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THE THYLACINE IN CAPTIVITY:
- THE HISTORICAL THYLACINE FILMS -
(film 2)
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This is the oldest of the four thylacine films taken at the Beaumaris Zoo at the Queen's Domain site.  The quality of the first few seconds of the film is poor, but improves as the film progresses.  Made at the beginning of 1928, it commences with a scene of a hat being waved by the zoo's curator, Arthur Reid, to prompt the thylacines into action for the camera.  It proceeds to show a keeper in the enclosure with three thylacines, wielding a broom, presumably to ward off any untoward advances by the animals.  It is the only film in existence that shows a group of thylacines interacting.  The empty pouch of the adult female can clearly be seen as she enters the night pen.  This female arrived at the zoo in January 1928 with two semi-independent young.  Shortly after this film was made, the mother and her pups died from an unspecified disease.  The two juveniles shown in the film are not related to the adult female.  One of the juveniles bears the scar of its capture, in the form of an amputated forefoot (photo 1), (photo 2), (photo 3).  The sequence concludes with the animals being ushered into their night pen.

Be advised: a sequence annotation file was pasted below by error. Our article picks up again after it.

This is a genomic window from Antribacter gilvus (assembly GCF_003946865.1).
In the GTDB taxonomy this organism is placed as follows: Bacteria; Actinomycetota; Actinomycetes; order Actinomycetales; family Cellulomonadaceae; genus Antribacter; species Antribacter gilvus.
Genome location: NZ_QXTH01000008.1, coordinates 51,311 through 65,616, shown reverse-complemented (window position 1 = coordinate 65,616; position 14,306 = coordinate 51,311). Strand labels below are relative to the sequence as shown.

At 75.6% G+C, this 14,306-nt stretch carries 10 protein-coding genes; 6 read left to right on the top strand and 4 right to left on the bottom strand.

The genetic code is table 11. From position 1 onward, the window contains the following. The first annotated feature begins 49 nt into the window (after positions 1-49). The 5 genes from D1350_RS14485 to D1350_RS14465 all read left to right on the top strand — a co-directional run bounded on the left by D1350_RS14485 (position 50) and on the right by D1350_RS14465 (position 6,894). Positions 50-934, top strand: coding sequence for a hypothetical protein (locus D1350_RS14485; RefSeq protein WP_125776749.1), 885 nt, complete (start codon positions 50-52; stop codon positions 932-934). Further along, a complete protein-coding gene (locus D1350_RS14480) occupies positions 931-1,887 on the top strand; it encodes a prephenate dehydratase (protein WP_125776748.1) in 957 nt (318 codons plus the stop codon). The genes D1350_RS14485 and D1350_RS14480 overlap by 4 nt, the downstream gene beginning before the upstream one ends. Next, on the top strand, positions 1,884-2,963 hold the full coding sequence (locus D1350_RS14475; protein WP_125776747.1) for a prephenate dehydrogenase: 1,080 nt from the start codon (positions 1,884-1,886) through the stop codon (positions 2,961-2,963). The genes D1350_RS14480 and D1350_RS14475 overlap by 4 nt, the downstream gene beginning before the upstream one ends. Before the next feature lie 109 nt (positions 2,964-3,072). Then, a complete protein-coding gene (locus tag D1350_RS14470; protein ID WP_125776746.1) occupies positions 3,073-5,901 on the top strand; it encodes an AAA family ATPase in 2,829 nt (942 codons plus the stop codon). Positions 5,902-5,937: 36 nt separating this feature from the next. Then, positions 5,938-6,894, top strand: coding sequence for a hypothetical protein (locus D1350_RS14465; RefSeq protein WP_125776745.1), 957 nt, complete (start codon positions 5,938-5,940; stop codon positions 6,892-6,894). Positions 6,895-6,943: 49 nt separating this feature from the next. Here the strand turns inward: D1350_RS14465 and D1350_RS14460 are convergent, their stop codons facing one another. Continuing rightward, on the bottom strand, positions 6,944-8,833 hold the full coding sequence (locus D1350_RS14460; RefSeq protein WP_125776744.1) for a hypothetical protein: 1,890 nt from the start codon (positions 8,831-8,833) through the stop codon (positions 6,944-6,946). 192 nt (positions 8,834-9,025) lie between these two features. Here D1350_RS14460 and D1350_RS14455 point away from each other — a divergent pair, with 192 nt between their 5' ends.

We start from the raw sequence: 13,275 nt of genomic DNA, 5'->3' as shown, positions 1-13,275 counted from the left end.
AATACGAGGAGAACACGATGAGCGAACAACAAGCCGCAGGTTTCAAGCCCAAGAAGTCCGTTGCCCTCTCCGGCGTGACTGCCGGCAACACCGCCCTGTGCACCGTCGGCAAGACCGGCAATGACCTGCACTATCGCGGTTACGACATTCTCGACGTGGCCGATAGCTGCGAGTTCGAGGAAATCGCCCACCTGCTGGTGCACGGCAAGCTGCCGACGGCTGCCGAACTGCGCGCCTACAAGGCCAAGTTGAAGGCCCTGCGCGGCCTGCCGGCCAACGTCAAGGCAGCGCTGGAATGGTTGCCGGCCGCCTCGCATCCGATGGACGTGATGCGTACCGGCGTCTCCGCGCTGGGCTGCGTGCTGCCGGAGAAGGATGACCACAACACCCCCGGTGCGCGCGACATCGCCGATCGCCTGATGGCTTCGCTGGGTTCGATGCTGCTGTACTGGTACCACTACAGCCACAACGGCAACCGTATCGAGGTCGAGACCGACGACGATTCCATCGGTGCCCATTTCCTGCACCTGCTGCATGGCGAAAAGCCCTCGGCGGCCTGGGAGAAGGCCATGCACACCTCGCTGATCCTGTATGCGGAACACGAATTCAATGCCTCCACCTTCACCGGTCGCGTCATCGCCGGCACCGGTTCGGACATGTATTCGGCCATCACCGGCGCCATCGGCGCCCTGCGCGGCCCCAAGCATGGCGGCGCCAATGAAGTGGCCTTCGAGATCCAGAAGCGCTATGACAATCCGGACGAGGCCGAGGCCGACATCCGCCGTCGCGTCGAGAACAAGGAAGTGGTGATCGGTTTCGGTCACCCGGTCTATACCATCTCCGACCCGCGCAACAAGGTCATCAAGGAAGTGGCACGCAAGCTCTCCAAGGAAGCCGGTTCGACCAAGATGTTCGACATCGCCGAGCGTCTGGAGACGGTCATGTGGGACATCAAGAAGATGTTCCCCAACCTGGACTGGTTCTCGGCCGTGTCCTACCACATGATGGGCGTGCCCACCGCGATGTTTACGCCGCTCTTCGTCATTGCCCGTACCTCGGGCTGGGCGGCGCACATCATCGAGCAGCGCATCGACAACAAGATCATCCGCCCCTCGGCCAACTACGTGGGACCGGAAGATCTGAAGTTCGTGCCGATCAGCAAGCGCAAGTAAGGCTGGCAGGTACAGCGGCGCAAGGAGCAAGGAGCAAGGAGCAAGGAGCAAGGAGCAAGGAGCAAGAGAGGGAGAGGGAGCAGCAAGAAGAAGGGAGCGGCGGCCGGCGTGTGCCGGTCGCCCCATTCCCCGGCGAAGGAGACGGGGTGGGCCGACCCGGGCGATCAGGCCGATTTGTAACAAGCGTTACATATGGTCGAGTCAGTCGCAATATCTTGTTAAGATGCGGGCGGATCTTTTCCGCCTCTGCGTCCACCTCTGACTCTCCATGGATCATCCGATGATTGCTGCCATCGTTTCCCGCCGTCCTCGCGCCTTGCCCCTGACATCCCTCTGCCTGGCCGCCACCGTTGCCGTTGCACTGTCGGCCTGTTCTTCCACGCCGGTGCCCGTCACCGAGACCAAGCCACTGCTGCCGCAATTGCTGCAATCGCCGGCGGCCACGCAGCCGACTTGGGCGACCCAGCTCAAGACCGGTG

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Photographs and other illustrations (where indicated) are © C. Campbell's NATURAL WORLDS.
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